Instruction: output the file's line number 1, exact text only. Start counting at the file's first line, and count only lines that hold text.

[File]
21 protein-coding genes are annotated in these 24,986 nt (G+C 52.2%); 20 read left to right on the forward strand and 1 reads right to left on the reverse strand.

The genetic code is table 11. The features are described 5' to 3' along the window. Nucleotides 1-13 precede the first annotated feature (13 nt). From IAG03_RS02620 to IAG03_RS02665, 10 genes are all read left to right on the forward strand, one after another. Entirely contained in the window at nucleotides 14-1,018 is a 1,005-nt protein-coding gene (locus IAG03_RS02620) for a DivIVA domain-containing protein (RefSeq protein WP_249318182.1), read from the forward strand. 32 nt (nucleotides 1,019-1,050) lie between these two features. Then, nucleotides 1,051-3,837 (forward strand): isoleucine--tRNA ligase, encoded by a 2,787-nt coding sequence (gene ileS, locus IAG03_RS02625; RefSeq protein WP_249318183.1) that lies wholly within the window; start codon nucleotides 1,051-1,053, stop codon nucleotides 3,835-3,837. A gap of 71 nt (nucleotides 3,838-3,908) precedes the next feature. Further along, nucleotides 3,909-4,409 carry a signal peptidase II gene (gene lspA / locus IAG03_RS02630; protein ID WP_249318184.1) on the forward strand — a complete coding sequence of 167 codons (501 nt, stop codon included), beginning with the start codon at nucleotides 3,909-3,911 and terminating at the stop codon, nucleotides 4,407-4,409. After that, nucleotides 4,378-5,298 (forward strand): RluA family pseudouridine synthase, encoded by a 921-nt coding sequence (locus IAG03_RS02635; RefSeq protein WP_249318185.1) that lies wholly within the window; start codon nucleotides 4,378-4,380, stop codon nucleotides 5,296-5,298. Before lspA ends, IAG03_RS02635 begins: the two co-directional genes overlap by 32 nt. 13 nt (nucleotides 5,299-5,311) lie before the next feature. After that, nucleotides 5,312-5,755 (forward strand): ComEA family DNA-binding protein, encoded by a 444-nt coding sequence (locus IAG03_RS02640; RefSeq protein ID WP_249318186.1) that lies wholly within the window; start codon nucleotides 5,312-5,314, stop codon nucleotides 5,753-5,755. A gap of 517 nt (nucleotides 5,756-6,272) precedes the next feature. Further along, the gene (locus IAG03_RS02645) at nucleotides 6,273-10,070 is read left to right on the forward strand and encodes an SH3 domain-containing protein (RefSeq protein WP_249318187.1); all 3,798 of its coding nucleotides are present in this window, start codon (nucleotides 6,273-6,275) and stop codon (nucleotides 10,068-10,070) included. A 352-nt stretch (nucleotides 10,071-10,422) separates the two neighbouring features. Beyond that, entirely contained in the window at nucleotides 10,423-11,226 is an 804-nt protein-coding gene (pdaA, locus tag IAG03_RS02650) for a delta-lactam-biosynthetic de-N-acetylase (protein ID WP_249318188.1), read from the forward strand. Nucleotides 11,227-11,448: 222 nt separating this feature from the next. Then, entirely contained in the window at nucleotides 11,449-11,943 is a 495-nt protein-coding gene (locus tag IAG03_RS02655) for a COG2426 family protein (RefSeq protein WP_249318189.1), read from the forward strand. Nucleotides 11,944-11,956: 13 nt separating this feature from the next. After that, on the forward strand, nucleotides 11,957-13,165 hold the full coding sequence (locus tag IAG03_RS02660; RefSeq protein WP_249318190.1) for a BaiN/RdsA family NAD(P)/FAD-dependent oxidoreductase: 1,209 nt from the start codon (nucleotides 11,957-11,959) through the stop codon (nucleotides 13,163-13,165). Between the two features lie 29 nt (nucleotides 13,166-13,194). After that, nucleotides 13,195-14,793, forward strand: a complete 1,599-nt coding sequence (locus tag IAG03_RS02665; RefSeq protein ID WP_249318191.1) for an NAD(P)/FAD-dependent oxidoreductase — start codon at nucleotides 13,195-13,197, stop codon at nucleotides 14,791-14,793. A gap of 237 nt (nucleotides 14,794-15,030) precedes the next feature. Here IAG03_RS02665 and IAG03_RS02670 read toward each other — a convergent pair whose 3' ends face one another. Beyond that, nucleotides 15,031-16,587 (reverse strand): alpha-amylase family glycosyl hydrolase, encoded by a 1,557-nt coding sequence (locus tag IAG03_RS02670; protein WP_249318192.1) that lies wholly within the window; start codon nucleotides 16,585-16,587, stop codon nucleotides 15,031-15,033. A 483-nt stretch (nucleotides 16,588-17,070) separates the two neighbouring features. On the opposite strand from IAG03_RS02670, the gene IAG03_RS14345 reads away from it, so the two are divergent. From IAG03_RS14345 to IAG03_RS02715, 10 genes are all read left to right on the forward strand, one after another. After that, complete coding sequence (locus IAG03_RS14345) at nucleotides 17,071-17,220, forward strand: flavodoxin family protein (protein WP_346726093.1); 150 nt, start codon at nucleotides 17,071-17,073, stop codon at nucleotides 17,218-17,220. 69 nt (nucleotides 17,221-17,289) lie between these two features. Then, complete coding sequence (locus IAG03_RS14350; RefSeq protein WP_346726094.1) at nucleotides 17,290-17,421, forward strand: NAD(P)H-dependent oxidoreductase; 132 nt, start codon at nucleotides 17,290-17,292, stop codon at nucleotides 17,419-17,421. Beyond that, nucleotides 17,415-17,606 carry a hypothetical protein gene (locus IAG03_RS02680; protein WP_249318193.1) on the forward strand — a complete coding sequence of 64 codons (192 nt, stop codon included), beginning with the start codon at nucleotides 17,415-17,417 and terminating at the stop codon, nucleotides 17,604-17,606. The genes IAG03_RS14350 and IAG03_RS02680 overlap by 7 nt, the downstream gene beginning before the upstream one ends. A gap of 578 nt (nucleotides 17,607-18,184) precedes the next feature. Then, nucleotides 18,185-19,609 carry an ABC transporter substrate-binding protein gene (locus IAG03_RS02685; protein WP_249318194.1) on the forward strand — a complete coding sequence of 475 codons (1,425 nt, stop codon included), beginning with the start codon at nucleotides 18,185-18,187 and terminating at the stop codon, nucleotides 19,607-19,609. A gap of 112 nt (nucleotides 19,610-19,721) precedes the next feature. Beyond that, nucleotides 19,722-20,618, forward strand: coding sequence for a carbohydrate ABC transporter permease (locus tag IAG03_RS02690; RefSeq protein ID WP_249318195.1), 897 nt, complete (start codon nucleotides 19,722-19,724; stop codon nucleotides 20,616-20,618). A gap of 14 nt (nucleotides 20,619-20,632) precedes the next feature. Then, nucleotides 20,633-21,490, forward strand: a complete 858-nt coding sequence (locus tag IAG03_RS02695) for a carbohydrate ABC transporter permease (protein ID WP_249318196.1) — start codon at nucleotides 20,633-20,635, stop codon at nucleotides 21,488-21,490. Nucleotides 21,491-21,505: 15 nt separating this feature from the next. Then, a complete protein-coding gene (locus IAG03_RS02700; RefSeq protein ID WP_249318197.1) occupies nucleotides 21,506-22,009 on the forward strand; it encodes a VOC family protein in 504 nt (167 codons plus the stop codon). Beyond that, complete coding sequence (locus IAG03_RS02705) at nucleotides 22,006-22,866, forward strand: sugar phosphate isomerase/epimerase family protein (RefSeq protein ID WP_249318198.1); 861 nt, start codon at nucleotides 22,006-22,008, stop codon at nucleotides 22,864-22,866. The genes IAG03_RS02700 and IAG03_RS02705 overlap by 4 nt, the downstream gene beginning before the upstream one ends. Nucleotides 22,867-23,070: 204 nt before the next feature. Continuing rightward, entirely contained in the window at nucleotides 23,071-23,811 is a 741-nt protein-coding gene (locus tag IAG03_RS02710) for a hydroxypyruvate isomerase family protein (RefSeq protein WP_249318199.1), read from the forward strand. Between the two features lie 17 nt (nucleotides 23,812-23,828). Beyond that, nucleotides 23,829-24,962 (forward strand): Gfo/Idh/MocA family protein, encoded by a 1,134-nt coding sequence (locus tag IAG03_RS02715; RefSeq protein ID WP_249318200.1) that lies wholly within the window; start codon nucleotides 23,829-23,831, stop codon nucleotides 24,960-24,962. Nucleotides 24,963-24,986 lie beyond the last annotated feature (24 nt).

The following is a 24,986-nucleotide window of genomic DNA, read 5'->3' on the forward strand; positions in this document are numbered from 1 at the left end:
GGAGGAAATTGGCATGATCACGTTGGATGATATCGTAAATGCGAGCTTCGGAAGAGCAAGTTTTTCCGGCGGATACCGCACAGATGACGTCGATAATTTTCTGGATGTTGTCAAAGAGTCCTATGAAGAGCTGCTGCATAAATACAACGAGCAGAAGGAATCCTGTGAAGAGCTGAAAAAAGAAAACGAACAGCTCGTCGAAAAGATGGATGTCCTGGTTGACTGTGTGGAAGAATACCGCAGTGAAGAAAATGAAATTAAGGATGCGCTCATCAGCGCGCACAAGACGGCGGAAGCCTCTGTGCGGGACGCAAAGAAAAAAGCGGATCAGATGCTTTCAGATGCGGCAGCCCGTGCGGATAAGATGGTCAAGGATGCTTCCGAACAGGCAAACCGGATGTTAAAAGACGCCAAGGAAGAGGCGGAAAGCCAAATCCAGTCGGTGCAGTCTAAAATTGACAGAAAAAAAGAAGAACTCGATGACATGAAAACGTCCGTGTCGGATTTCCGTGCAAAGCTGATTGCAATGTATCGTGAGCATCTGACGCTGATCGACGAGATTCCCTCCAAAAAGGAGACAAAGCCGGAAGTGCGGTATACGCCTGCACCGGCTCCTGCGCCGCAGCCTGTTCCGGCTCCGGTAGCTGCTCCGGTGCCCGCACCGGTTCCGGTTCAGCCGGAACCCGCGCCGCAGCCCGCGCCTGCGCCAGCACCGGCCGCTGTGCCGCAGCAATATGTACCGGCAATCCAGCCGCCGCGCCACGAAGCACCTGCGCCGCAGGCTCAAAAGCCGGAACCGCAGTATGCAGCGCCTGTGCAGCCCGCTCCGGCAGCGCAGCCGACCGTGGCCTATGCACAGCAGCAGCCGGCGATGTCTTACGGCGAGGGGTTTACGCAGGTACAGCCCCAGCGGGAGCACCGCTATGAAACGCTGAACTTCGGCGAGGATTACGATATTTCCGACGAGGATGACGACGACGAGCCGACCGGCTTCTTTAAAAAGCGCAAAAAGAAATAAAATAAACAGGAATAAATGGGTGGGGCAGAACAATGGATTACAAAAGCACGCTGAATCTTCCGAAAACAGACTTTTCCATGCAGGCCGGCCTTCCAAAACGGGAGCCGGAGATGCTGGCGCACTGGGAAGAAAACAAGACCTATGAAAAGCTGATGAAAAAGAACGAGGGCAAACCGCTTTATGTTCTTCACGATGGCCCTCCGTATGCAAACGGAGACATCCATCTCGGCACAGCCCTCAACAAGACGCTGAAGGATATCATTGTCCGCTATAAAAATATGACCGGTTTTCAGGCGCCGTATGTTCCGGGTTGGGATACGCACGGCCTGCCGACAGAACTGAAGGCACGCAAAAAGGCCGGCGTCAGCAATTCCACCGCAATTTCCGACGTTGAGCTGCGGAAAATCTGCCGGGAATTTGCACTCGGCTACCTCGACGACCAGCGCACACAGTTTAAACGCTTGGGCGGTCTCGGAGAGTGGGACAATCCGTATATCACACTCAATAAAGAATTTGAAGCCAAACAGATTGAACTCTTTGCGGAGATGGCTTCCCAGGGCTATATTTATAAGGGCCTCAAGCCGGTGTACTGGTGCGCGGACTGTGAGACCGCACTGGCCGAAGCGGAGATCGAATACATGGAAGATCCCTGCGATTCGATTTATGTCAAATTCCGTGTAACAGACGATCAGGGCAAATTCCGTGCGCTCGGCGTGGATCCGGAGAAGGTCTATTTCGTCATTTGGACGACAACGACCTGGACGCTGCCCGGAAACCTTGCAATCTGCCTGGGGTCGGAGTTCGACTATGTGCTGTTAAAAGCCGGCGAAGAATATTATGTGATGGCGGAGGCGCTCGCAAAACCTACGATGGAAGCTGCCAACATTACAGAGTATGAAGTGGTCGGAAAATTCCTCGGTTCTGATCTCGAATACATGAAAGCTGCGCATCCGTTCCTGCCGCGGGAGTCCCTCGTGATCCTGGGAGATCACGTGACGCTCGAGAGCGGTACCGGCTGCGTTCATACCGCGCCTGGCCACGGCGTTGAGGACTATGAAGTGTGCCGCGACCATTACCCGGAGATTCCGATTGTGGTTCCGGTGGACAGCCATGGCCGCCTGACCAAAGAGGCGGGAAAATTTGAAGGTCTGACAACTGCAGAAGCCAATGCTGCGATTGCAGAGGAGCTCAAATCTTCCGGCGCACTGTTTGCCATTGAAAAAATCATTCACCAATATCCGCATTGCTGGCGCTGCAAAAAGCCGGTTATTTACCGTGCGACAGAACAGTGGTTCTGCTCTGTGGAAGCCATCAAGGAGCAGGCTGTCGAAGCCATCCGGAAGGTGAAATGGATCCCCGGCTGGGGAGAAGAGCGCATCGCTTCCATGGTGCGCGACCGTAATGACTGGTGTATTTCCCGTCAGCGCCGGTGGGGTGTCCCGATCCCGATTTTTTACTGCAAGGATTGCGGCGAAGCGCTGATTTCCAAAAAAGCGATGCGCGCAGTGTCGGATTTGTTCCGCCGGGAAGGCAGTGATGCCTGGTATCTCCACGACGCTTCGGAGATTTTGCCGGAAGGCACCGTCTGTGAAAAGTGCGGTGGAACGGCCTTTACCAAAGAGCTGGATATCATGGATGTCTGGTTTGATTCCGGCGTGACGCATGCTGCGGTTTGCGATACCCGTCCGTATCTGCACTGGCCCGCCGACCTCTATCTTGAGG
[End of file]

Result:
21 protein-coding genes are annotated in these 24,986 nt (G+C 52.2%); 20 read left to right on the forward strand and 1 reads right to left on the reverse strand.